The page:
I highly recommend more filtering for this amp, such as what I did with 40-40-22, or what the layout above from @82LesPaul shows, which is 30-30-30. I toyed around with several filtering schemes, and my choice is based on those comparisons.
And I really like those low plate voltages I mentioned above (ca. 309 DCV)
This amp really, really benefits from having an option of no negative feedback. I almost never turn on the NFB.
It's cool that Mojo is producing chassis and faceplates and such again. That will give you an authentic 6g2 look, with the knob spacing and the like. However, there are also advantages to building in a Princeton Reverb cabinet, like I did. You can easily get a 12" baffle in a PR cab, if you want, and a PR cab is pretty ubiquitous, whereas a 6g2 cab is a specialty item. However, if you do use a PR cab, you'll need to get a faceplate designed to fit it.
And while I'm at it, I've tried lots of speakers with the 6g2. If you're going with a 10" speaker, I highly recommend the Alessandro GA10-SC64.
If you're interested in putting the filter caps on a board instead of using a separate can capacitor the traditional way, I'm happy to share my board design that can be ordered from Doug Hoffman.
Related to the Mojotone kit idea: I wouldn't use Mojotone transformers unless I was prepared to bring the voltages down somehow. And that might be harder in an adjustable fixed-bias amp like this. The Mojotone transformers are well made, but they voltages are always too darn high, at least in my experience.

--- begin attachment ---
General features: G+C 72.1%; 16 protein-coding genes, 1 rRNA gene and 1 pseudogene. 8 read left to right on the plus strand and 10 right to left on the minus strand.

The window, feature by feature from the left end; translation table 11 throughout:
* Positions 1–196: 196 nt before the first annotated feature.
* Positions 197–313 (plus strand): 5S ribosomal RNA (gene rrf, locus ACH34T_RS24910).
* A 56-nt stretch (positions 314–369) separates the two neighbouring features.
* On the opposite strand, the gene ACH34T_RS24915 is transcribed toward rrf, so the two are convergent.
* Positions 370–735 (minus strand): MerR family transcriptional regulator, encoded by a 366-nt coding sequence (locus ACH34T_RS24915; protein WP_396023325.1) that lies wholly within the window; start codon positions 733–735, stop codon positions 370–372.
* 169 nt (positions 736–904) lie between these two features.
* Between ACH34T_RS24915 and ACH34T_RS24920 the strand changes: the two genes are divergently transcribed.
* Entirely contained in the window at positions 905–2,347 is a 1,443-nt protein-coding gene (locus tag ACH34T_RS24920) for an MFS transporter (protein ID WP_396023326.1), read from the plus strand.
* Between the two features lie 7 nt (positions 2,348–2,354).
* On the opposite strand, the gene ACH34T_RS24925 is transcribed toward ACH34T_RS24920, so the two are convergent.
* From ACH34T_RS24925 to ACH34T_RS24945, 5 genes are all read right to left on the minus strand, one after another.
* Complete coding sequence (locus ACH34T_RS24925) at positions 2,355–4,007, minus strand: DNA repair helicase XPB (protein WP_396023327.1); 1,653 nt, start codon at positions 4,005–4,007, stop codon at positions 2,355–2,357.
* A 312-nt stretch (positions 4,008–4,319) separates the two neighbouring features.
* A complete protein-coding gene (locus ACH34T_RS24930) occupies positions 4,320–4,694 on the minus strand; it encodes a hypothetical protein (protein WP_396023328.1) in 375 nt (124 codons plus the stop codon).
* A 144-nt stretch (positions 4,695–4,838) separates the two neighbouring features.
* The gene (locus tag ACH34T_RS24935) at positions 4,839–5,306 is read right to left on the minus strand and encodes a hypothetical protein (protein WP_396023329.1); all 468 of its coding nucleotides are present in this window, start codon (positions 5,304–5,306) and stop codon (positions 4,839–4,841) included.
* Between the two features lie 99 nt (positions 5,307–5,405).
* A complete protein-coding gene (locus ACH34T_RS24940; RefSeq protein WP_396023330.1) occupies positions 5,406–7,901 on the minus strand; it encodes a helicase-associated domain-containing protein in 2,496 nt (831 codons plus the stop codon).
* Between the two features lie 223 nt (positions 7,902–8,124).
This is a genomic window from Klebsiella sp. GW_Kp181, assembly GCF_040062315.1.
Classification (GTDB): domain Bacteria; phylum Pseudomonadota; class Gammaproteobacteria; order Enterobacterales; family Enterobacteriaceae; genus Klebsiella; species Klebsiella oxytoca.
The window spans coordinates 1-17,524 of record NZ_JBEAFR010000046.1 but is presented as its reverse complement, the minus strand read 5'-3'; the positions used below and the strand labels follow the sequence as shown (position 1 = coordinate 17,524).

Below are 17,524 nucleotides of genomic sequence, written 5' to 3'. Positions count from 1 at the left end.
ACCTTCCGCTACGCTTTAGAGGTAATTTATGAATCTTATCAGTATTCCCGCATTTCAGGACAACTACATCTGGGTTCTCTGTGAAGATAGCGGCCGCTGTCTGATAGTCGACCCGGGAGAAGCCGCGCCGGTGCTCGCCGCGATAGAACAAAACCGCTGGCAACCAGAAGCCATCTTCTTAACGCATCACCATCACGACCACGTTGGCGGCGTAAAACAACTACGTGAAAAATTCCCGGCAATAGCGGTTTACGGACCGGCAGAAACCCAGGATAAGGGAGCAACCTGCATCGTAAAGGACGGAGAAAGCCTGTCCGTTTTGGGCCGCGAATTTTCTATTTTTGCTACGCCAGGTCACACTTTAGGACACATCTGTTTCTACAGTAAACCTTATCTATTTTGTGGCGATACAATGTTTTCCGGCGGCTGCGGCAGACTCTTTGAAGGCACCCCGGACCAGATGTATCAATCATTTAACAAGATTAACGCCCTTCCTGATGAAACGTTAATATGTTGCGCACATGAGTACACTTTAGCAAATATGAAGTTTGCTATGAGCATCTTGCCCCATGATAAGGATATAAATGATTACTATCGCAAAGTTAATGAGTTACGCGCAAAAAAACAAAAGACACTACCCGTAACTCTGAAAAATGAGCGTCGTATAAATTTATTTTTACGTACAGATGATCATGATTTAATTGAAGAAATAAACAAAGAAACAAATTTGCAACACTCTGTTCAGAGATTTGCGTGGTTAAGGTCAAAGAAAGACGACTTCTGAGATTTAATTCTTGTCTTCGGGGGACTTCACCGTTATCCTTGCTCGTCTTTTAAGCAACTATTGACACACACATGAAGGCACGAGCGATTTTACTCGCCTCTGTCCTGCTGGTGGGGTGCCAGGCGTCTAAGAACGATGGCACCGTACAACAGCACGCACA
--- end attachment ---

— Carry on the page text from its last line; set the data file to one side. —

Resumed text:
Thanks much. Tons of knowledge as always!!
Sure thing! Just passing on some knowledge and experience I got here at TDPRI!
I agree with @theprofessor -- he really knows this amp. Lots of discussions about 6G2 builds and choices on TDPRI; search '6G2' in the title for threads by the Prof, mjcyates, and @keithb7 , among others. Heck, you want TMI, search for mine -- I always overthink my builds, and my 6G2 planning was more confused / confusing than usual.
This is where the schematic is your friend. It shows 30-30-30 (above) -- which is probably fine. *But* there is evidence Fender actually used 20-20-20 in some real 6G2s, and OTOH more filtering is also possible. For a really smart discussion of 'if and how it matters' you can't beat this post from our smart friend @JD0x0 -- or read the whole thread for other folks' good ideas. Given that, I went with 30-22-22 (the same as 30-20-20) and it's great. BTW, you get to decide if you'll use a cap can -- simple, original, but then which can and what values?
A much more important choice is the PT, as the Prof says. (I like your question about B+ -- another area where the schematic is very helpful but *may* not agree entirely with measured values on vintage amps). FWIW mine, with the 40-18027 on the lower-HT taps, came in around 320 B+ -- and sounds perfect there.
I looked at the schematic after I asked the question. I was quite surprised to see 30 30 30. My 5e3 has 16uF's. My PRRI has 22uF. Mojo uses 5e3 PT with "reduced" voltage....330VDC. They also use the 5e3 OT. My PT (from AES) in the 5e3 I built is 330VDC without all the foreign primary choices. I'll have to check it again, but if memory serves my plate V is around 325/330. I don't like the sound of my 5e3 so I was thinking of taking it apart as using the PT and OT, sockets, tubes, switch, pilot etc. on the 6g2 build.
Have fun! The 6G2's are great amps!
Your 330-0-330 calculates to B+ north of 410VDC in a 6G2. The schematic B+ (315VDC) can be exceeded, but 410??? As @theprofessor says, maybe not a good idea. That's why you see many of us using something like the CT 40-18027 on it's lower, 275-0-275 tap. Hammond no doubt has something similar.